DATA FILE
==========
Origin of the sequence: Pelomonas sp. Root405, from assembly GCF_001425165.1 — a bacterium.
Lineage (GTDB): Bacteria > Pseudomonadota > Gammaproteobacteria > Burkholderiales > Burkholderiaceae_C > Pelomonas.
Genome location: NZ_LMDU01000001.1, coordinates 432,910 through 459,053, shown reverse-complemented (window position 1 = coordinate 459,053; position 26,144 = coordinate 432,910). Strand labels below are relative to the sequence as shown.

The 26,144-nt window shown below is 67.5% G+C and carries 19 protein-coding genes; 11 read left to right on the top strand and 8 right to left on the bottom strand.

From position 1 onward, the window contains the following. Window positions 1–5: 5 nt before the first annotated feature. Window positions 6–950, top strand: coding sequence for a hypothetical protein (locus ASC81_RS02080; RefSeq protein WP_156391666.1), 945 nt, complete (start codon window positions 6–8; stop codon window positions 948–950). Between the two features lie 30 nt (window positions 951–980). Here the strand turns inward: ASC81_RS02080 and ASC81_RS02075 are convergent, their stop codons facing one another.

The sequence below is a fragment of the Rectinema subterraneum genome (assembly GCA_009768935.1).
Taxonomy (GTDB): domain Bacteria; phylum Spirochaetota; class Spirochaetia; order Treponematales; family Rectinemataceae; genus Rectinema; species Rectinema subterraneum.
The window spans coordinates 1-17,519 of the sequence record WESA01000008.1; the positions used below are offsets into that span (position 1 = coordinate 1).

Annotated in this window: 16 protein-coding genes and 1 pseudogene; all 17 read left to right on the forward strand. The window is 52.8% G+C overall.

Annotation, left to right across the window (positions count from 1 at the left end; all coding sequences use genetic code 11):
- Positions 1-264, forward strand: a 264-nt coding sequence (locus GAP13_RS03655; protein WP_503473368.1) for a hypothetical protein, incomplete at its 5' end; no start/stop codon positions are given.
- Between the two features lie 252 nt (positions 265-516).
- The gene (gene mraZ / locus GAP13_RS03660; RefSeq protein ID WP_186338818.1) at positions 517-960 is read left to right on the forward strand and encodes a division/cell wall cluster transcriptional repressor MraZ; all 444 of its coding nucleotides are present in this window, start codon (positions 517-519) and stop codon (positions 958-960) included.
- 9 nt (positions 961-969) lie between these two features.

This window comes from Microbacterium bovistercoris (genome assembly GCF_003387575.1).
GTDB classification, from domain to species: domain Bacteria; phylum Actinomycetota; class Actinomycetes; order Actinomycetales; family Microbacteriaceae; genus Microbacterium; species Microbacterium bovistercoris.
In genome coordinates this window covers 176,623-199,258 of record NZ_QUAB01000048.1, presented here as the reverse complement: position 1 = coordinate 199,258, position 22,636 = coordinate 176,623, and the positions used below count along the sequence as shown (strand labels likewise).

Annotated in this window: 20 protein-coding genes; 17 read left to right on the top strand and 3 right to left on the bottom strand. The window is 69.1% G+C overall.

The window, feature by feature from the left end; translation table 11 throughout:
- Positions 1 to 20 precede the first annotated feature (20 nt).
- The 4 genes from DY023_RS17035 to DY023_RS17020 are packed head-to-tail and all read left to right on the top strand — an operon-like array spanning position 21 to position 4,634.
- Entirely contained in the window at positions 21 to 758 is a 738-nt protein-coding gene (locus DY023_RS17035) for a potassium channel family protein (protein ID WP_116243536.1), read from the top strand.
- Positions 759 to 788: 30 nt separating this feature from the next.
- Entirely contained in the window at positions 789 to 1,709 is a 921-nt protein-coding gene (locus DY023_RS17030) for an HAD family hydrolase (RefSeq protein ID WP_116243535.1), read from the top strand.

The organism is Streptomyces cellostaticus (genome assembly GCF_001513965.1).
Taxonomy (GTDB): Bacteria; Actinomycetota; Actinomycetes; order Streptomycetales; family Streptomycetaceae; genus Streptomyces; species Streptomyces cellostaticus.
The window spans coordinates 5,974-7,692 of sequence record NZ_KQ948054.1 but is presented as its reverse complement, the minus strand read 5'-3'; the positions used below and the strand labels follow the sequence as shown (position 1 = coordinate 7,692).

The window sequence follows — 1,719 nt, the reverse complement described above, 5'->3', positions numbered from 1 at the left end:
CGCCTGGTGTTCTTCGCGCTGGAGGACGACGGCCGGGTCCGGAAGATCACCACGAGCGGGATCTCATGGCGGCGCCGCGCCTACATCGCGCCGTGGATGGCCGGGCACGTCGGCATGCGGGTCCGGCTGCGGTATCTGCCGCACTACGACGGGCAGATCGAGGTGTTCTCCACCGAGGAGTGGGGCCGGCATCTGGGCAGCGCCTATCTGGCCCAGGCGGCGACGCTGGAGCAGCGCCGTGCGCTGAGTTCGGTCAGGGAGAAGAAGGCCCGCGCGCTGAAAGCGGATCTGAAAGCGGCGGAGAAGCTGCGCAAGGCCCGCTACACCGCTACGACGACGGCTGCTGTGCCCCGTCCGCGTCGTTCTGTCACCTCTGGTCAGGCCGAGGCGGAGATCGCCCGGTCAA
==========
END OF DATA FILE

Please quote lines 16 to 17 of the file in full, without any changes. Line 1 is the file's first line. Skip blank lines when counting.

GTDB classification, from domain to species: domain Bacteria; phylum Actinomycetota; class Actinomycetes; order Actinomycetales; family Microbacteriaceae; genus Microbacterium; species Microbacterium bovistercoris.
In genome coordinates this window covers 176,623-199,258 of record NZ_QUAB01000048.1, presented here as the reverse complement: position 1 = coordinate 199,258, position 22,636 = coordinate 176,623, and the positions used below count along the sequence as shown (strand labels likewise).